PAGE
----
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I'm currently learning about device developement for linux, I have glaced at some books such as LLD3, .. but I still can't understand what happen when we plug a device into computer, That's my imagination: When we plugs a device into a port, in a magic way, Linux kernel will know what device type and call to appropriate module's probe function to determine if it is exactly device which module need, and the next is magic .... Can anyone correction this?

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what kind of device connecting to what kind of computer ? usb device to a x86 computer (a.k.a. PC) or some other combination ? – MelBurslan Dec 12 '12 at 17:02
is it different depend on device type (usb flash, keyboard)? so we choose the usb flash for example :D – Bình Nguyên Dec 12 '12 at 17:06
then, when you plug this device in, your PC (assumed here as you didn't specify), your X86 processor gets an interrupt, telling it a new hardware has been connected to a certain USB port. Then it is up to the kernel/device developer to decide how to handle this interrupt. – MelBurslan Dec 12 '12 at 17:14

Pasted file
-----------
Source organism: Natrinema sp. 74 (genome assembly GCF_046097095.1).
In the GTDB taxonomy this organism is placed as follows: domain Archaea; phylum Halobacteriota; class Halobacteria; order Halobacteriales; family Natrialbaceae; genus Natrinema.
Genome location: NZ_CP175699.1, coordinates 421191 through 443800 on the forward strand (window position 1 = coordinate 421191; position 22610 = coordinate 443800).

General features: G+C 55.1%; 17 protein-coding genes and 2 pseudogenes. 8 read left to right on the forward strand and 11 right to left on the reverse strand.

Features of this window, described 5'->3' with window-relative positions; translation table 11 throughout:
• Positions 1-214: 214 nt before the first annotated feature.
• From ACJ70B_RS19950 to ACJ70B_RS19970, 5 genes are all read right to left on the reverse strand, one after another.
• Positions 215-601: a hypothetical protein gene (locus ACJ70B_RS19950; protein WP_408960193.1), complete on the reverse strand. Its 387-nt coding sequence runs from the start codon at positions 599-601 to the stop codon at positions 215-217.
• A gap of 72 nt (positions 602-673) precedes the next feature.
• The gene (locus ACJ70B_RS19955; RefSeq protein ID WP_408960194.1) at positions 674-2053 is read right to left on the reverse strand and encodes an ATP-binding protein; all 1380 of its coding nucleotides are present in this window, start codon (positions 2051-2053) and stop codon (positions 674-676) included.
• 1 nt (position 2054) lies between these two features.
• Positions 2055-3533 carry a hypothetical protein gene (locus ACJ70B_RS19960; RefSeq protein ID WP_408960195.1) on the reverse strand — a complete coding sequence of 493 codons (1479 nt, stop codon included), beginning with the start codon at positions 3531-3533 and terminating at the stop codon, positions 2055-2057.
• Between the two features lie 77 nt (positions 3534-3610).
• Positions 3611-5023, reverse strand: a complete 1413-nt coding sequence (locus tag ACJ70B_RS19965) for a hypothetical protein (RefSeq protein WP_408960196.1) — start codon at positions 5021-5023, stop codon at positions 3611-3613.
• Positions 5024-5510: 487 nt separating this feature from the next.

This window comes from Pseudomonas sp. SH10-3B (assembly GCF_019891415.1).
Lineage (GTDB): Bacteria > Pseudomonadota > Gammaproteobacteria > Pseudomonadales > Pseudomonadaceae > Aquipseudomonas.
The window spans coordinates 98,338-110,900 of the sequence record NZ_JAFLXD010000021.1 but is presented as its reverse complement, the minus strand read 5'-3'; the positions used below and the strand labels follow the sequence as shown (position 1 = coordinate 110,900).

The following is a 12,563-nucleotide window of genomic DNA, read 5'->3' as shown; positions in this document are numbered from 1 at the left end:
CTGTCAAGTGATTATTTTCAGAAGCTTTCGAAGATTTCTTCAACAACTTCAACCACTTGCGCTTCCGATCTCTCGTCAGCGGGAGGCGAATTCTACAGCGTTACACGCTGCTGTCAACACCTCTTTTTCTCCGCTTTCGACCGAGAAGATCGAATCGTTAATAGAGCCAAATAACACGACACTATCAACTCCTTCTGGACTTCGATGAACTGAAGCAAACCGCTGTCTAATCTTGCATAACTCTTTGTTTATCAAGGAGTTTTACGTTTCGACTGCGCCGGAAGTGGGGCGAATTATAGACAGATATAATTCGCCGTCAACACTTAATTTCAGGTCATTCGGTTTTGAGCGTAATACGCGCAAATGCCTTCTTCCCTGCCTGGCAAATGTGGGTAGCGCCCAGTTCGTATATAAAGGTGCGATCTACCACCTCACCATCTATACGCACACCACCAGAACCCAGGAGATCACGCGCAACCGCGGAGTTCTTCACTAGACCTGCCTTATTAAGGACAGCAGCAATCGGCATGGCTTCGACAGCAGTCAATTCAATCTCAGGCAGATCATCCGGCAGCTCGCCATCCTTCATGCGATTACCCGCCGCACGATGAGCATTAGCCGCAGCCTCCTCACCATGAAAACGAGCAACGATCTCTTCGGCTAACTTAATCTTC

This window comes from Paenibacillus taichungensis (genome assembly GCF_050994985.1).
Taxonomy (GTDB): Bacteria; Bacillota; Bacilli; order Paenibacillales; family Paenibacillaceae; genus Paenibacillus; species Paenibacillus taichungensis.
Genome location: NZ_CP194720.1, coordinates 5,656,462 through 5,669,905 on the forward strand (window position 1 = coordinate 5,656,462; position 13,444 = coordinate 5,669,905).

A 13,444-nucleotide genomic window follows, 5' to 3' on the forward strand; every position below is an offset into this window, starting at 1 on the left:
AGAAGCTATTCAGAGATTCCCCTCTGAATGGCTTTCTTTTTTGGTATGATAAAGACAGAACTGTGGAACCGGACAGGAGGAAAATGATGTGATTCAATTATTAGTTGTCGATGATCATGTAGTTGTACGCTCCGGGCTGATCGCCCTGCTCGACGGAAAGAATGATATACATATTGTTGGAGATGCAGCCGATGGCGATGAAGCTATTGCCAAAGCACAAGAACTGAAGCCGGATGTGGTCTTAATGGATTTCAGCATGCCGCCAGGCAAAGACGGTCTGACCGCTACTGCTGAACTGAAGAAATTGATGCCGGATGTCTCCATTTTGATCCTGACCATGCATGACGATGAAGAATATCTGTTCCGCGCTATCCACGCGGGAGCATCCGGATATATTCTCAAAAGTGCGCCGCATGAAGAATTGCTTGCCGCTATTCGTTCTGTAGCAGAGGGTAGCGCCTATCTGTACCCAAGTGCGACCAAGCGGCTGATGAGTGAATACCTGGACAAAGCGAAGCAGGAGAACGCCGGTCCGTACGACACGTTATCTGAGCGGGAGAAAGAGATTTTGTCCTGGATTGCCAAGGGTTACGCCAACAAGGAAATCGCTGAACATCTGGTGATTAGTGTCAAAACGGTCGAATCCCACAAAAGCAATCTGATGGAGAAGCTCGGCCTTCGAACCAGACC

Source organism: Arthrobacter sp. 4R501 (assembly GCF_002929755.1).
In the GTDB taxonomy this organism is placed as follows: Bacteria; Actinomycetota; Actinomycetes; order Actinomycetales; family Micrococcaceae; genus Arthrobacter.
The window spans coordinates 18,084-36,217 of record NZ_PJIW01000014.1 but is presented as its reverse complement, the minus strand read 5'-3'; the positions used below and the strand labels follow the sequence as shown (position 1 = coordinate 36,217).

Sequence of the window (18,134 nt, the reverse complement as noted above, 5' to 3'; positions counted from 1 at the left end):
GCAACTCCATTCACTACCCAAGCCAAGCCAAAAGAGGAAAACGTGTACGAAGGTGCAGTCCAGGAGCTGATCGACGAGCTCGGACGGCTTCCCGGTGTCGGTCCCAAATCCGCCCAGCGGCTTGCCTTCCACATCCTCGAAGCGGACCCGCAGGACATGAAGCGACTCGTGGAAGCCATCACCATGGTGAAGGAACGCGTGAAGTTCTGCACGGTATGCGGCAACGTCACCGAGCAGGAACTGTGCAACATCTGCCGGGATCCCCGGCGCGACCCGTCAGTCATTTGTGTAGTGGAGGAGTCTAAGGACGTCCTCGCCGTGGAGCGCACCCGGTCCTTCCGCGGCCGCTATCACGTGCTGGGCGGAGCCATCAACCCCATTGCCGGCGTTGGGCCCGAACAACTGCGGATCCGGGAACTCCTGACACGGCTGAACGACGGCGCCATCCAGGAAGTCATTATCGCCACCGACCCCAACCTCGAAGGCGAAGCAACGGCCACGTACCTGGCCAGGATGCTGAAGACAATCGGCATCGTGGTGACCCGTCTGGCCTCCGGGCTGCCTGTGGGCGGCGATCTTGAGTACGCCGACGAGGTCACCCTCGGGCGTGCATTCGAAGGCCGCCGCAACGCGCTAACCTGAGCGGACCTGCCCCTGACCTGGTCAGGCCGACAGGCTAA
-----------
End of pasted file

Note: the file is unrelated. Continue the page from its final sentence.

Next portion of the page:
up vote 0 down vote accepted

It's not really magic, it's hardware. Information about peripheral events comes to the CPU thru the front side bus, which is the gateway to other hardware; programmatically (in kernel code) these are dealt with via the concept of the interrupt request (IRQ).

Have a look at these in order:



Now consider that the kernel is what determines what goes on in the CPU. Next:



To get more specific WRT the linux kernel code, it uses handlers which fire on receipt of an interrupt request. The basic parts of this are done with architecture specific asm code, a lot of which you will find in (eg) src/arch/x86/kernel. I don't code in asm (the .S files), so it's greek to me, unfortunately, but the idea here (should be in that wikipedia stuff) is that on receipt of an IRQ, the kernel pre-empts whatever user space code is running in order to process the IRQ (possibly passing something on to whatever user space process).

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